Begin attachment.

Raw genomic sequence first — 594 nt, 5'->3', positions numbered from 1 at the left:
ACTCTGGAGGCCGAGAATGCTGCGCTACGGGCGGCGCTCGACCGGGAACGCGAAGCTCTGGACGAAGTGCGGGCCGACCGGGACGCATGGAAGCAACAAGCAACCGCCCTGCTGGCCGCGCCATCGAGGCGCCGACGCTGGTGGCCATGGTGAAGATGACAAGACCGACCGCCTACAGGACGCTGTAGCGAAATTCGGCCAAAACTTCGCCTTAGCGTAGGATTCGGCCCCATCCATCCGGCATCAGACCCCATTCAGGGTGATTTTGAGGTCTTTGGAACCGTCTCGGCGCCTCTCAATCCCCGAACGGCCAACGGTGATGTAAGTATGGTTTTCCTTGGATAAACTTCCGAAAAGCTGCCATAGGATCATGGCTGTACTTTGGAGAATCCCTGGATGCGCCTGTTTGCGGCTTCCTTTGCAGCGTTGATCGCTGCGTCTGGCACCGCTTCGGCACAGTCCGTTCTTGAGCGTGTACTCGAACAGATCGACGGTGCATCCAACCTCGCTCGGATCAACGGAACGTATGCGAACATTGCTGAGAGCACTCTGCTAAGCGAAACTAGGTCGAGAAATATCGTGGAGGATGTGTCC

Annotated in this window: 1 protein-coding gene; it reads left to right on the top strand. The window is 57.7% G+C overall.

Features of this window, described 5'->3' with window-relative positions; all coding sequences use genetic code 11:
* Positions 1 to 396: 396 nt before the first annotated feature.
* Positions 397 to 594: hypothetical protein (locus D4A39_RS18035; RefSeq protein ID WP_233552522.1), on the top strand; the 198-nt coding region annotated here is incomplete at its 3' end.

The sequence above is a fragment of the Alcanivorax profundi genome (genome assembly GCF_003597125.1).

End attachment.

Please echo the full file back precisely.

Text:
Raw genomic sequence first — 594 nt, 5'->3', positions numbered from 1 at the left:
ACTCTGGAGGCCGAGAATGCTGCGCTACGGGCGGCGCTCGACCGGGAACGCGAAGCTCTGGACGAAGTGCGGGCCGACCGGGACGCATGGAAGCAACAAGCAACCGCCCTGCTGGCCGCGCCATCGAGGCGCCGACGCTGGTGGCCATGGTGAAGATGACAAGACCGACCGCCTACAGGACGCTGTAGCGAAATTCGGCCAAAACTTCGCCTTAGCGTAGGATTCGGCCCCATCCATCCGGCATCAGACCCCATTCAGGGTGATTTTGAGGTCTTTGGAACCGTCTCGGCGCCTCTCAATCCCCGAACGGCCAACGGTGATGTAAGTATGGTTTTCCTTGGATAAACTTCCGAAAAGCTGCCATAGGATCATGGCTGTACTTTGGAGAATCCCTGGATGCGCCTGTTTGCGGCTTCCTTTGCAGCGTTGATCGCTGCGTCTGGCACCGCTTCGGCACAGTCCGTTCTTGAGCGTGTACTCGAACAGATCGACGGTGCATCCAACCTCGCTCGGATCAACGGAACGTATGCGAACATTGCTGAGAGCACTCTGCTAAGCGAAACTAGGTCGAGAAATATCGTGGAGGATGTGTCC

Annotated in this window: 1 protein-coding gene; it reads left to right on the top strand. The window is 57.7% G+C overall.

Features of this window, described 5'->3' with window-relative positions; all coding sequences use genetic code 11:
* Positions 1 to 396: 396 nt before the first annotated feature.
* Positions 397 to 594: hypothetical protein (locus D4A39_RS18035; RefSeq protein ID WP_233552522.1), on the top strand; the 198-nt coding region annotated here is incomplete at its 3' end.

The sequence above is a fragment of the Alcanivorax profundi genome (genome assembly GCF_003597125.1).